Younger UK consumers have been the “driving force” behind the revival of the corner shop, according to research carried out by Paypoint.
In the survey of 2,000 UK adults, just over half said they visited their local corner shop for the first time ever during lockdown, with this number rising to 68% among 18 to 24 year olds and 59% among 25 to 34 year olds.
The research also found that the majority of people were “hesitant to return to their old shopping habits”, with 51% deciding to continue shopping at local convenience stores to support local businesses after lockdown.
According to Paypoint, Generation Z and millennials are “leading the charge of this new appreciation of corner shops”.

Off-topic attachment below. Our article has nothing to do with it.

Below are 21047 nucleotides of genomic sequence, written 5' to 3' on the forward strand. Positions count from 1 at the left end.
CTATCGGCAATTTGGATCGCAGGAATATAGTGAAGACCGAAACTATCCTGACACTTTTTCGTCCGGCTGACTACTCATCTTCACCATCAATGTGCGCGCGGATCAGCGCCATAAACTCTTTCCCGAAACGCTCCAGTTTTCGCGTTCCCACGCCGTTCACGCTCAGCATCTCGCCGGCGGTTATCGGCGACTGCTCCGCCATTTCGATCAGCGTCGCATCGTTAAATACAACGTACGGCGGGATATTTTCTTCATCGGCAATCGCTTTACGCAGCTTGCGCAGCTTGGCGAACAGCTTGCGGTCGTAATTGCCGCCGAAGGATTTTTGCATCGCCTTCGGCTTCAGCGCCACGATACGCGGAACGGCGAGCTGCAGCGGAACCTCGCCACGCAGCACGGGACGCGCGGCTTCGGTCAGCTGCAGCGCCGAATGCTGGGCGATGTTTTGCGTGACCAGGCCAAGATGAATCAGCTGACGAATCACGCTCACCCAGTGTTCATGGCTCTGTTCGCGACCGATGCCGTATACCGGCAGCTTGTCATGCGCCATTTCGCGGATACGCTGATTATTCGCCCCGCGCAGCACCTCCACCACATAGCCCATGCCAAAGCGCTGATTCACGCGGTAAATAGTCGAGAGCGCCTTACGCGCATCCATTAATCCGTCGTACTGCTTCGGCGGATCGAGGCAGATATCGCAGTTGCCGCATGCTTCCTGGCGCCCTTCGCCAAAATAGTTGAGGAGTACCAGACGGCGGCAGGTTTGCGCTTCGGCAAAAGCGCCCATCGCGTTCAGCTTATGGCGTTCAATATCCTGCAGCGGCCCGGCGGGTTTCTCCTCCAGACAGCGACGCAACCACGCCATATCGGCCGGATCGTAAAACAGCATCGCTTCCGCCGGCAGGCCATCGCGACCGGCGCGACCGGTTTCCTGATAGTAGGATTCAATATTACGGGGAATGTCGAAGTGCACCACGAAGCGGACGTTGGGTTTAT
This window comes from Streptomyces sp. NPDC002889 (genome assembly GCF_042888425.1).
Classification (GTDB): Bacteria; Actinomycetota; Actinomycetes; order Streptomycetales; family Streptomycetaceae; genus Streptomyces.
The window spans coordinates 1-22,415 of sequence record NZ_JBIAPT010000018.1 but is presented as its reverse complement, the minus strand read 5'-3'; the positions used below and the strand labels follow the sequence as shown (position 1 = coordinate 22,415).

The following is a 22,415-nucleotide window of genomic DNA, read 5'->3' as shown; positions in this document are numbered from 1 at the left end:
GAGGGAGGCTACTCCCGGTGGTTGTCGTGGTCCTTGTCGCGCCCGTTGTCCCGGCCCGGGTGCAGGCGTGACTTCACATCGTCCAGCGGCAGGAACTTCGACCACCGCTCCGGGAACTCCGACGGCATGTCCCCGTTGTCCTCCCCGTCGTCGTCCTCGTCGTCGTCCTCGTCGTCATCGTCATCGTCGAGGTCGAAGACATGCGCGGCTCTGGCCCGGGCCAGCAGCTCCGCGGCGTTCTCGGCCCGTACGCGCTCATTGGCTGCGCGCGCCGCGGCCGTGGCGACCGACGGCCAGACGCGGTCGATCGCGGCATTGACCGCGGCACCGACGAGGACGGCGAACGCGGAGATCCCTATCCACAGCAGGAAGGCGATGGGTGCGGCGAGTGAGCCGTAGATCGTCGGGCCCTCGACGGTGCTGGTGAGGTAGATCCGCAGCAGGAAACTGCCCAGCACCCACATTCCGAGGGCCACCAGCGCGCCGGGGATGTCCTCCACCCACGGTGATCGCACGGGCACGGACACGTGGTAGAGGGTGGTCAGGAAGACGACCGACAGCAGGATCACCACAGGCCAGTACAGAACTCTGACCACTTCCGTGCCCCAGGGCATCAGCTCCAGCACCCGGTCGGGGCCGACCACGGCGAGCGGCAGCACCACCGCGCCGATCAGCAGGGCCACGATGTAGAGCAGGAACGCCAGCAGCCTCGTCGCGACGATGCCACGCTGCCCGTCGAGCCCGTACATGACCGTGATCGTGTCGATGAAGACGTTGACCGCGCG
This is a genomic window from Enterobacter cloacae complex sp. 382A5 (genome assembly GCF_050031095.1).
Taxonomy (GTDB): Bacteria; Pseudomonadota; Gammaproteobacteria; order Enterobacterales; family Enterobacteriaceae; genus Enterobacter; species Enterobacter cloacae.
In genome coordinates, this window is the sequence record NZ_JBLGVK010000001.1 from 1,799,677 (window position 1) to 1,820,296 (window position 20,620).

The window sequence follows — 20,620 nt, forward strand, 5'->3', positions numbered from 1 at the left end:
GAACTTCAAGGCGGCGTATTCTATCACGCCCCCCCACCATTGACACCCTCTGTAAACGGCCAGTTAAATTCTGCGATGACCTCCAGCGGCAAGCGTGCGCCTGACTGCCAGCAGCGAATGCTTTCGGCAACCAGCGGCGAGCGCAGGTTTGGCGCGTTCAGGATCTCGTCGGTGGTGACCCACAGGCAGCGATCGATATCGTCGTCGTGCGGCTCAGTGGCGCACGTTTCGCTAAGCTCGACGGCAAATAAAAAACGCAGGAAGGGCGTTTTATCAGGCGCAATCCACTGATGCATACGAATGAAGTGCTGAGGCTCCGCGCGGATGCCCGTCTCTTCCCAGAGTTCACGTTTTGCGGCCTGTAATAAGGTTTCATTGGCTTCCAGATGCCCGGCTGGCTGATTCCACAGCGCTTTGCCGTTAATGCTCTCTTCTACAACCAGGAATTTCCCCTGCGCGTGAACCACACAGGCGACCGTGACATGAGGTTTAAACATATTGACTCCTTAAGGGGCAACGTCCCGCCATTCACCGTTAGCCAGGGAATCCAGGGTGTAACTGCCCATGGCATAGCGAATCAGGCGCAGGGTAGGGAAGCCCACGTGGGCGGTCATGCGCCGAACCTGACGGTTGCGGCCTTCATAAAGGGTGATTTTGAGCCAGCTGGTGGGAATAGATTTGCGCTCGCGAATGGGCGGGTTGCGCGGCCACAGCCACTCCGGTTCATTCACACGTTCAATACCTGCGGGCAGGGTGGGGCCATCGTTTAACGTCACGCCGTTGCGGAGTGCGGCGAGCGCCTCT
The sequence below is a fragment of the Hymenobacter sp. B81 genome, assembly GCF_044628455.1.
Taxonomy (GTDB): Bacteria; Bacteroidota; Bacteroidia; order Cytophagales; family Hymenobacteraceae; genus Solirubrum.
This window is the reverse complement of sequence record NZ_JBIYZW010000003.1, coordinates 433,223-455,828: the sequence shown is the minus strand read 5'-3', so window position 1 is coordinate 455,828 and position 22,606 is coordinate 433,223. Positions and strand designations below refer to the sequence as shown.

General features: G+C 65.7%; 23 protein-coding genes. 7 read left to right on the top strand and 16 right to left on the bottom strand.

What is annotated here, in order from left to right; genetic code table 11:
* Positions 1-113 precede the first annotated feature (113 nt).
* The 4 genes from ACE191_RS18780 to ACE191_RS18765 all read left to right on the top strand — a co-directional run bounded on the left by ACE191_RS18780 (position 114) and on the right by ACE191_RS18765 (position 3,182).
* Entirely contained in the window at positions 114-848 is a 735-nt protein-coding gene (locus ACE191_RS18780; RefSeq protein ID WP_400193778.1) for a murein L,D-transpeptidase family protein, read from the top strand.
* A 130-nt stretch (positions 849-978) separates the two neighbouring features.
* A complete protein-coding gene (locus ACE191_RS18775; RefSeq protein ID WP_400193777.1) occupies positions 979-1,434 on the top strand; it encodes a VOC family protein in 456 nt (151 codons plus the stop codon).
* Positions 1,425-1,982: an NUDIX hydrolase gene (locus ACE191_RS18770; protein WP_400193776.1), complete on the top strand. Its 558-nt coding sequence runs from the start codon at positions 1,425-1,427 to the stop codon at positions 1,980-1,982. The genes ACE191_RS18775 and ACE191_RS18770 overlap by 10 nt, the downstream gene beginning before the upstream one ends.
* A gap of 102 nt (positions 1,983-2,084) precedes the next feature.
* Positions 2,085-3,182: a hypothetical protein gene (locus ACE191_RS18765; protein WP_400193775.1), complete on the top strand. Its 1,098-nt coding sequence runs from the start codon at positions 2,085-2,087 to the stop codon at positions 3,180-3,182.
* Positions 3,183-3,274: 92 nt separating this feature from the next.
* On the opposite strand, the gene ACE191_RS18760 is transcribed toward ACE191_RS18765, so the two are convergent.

Some 49% of young consumers, aged between 18 to 24, would rather shop at their local corner shop than a supermarket, with the same number stating they “value their relationship” with their local convenience retailer.
The younger family demographic also drove higher footfall in corner shops, with 35 to 44 year olds averaging 9.44 trips per month, ahead of the youngest age group who visited an average of 8.44 times monthly.
Nick Wiles, chief executive of PayPoint, said: “This data clearly shows that the UK is undergoing a boom in appreciation for, and reliance on, convenience retail. Shoppers know they can trust their store to provide a safe environment and well stocked range of products and this is galvanising convenience retailers’ value to communities up and down the country.
‘‘As lockdown continues to ease, the data tells us that ‘convenience converts’ will continue to use their convenience stores for a range of services, from everyday food and drink purchases to parcel pick-ups and drop-offs, utility bill top-ups, cash withdrawals and much more.”